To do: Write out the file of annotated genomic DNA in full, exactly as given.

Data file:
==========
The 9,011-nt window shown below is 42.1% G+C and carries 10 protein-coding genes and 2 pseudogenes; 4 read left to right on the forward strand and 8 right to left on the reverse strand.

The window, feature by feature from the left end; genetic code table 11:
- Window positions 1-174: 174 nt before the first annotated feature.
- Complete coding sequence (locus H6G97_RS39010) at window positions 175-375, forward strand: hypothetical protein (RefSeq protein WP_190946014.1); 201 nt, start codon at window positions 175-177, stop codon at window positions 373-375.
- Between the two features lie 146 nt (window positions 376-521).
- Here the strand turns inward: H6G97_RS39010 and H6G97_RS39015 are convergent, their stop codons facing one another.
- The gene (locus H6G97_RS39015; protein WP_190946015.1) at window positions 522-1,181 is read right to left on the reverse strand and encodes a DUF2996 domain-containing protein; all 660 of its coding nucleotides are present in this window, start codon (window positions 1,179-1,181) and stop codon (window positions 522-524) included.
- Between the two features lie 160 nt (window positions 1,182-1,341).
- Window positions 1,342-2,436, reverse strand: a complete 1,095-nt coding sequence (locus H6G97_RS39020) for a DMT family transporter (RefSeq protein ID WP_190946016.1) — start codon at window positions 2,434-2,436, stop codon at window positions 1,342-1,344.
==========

The 9,011-nt window shown below is 42.1% G+C and carries 10 protein-coding genes and 2 pseudogenes; 4 read left to right on the forward strand and 8 right to left on the reverse strand.

The window, feature by feature from the left end; genetic code table 11:
- Window positions 1-174: 174 nt before the first annotated feature.
- Complete coding sequence (locus H6G97_RS39010) at window positions 175-375, forward strand: hypothetical protein (RefSeq protein WP_190946014.1); 201 nt, start codon at window positions 175-177, stop codon at window positions 373-375.
- Between the two features lie 146 nt (window positions 376-521).
- Here the strand turns inward: H6G97_RS39010 and H6G97_RS39015 are convergent, their stop codons facing one another.
- The gene (locus H6G97_RS39015; protein WP_190946015.1) at window positions 522-1,181 is read right to left on the reverse strand and encodes a DUF2996 domain-containing protein; all 660 of its coding nucleotides are present in this window, start codon (window positions 1,179-1,181) and stop codon (window positions 522-524) included.
- Between the two features lie 160 nt (window positions 1,182-1,341).
- Window positions 1,342-2,436, reverse strand: a complete 1,095-nt coding sequence (locus H6G97_RS39020) for a DMT family transporter (RefSeq protein ID WP_190946016.1) — start codon at window positions 2,434-2,436, stop codon at window positions 1,342-1,344.